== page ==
There have already been several terrorist attacks this year. There was a crisis with Russia, the Syrian situation is ongoing. But this was different, though not “better”.

    So although it was a very, very serious situation, the Turks I knew absolutely did not panic.
    Panic, from what I saw with my own eyes and heard with my own ears was something left to foreigners. I had one British, and another Irish friend with a house and long-term kimlik (residency pass) here WhatsApp text me saying how “scared” they were, and I even saw some bawling their eyes out as the news unfolded whilst in a restaurant.

    For those particular people, scared and crying, it was as though war had been declared.
    They were stuck in a war zone, or something, and were powerless to ever make it out alive.
    I was surprised one Swedish woman, married to a Turk, visibly terrified say “how are we going to get out of this place?” to her shocked husband! It was as if she was saying this place is uncivilised…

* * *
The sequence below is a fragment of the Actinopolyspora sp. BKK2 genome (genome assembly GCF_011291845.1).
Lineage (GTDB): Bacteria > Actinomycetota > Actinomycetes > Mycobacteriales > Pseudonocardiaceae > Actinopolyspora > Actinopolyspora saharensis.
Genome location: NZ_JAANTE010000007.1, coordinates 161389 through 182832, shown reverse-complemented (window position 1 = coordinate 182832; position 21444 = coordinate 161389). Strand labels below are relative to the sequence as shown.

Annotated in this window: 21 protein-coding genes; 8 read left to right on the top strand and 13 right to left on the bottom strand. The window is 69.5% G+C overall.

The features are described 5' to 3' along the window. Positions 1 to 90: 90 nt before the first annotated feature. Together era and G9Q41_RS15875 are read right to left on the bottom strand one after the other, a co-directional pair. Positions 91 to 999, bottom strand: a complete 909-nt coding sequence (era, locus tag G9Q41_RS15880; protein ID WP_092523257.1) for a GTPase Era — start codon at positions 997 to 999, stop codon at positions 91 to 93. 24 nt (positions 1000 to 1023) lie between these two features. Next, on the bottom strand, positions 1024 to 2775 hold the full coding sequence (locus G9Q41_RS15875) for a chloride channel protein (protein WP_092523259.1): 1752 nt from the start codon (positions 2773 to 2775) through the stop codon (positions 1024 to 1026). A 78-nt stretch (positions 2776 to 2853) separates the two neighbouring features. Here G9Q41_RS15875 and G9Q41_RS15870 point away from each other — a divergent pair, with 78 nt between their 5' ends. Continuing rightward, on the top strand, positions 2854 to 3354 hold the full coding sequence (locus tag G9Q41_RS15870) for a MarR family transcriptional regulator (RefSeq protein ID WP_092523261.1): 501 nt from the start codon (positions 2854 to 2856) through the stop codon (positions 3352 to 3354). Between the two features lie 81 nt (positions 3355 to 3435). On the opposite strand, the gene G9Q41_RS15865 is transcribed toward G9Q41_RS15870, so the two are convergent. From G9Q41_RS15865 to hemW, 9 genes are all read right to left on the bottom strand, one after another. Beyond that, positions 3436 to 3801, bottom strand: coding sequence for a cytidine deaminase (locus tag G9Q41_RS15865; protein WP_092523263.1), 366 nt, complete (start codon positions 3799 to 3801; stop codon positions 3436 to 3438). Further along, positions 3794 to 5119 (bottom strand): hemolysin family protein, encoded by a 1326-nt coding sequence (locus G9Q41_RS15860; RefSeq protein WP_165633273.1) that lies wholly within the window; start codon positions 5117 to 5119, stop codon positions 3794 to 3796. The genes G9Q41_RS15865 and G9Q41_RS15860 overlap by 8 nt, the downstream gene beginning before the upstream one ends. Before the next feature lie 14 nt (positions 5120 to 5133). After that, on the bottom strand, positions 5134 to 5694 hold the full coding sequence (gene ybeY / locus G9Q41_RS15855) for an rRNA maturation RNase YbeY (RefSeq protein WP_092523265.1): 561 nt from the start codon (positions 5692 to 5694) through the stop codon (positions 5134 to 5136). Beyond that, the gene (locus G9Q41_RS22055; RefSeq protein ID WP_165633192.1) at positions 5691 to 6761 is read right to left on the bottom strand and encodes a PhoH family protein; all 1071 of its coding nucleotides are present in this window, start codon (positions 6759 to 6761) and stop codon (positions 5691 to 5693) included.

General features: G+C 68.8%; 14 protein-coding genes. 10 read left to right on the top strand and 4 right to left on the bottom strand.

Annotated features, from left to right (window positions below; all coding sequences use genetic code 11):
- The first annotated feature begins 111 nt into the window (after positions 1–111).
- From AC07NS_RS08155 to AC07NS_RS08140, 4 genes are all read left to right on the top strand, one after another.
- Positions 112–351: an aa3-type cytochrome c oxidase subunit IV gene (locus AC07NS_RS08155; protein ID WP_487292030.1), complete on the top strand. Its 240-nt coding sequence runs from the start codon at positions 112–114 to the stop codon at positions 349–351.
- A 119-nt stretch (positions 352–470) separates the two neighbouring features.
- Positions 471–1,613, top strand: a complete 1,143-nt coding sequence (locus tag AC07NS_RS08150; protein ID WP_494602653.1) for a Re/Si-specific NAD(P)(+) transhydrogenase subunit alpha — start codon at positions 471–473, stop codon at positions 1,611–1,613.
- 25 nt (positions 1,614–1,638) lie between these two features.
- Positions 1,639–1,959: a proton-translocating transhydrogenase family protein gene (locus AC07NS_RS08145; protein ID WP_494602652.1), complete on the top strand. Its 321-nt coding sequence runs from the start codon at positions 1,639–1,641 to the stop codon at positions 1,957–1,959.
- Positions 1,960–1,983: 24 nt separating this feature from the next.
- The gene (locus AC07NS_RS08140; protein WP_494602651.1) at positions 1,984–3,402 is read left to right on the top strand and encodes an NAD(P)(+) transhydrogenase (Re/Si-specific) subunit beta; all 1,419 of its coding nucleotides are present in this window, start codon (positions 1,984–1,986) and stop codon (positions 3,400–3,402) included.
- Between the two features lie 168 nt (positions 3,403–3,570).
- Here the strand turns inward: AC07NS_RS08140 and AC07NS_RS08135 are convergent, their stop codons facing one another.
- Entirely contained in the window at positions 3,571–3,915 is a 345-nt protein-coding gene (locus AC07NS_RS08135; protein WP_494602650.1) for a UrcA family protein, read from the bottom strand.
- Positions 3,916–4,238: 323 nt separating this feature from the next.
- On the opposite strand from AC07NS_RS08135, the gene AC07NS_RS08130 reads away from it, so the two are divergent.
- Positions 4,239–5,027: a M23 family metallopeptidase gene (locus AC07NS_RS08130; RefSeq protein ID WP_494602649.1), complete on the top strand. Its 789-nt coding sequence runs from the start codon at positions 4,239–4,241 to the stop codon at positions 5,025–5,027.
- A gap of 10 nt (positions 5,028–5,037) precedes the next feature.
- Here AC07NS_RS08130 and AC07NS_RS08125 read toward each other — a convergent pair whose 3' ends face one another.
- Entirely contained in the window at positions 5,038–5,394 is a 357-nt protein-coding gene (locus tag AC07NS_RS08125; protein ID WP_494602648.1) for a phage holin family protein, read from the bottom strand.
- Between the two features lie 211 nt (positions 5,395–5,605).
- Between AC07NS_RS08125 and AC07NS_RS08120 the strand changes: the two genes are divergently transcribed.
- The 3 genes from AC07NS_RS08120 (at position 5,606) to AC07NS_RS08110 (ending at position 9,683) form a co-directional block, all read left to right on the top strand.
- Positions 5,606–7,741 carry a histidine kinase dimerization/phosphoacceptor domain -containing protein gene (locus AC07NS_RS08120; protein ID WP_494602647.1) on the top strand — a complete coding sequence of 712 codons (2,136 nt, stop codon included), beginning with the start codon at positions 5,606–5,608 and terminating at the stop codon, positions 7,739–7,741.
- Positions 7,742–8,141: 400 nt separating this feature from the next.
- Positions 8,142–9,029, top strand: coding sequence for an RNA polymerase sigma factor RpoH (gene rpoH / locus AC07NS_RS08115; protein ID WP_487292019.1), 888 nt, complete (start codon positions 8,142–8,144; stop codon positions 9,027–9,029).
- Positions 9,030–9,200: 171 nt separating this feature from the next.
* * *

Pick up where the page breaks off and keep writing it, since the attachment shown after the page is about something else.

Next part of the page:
Yes, the airports were closed for a time. Yes, there would be blood shed, but during that time the Turks around me were calm and in control of the situation. Someone even said:
    “this has nothing to do with foreigners.”

    The voice of one muezzin (the men who calls the population to come and pray) from one of the mosques blared from the speakers, his ezan (call) much longer than normal.
    Was he calling for calm resolve? It felt like it.
    And on the roads the cars were out in force, hooters beeping and hooting, for hours, in protest and defiance.

    As for me, I just wanted to get home; it was late, I was tired and just needed peace and quiet.
    i needed to get my head around it. What was this? What does it mean?
    I had never lived through a military coup d’etat before, or experienced life under martial law with curfews and all that. What raced through my head were pictures and cliches of “instability and chaos in the Middle East”. Was this what I was in the middle of myself?

    But rationality got the better of me.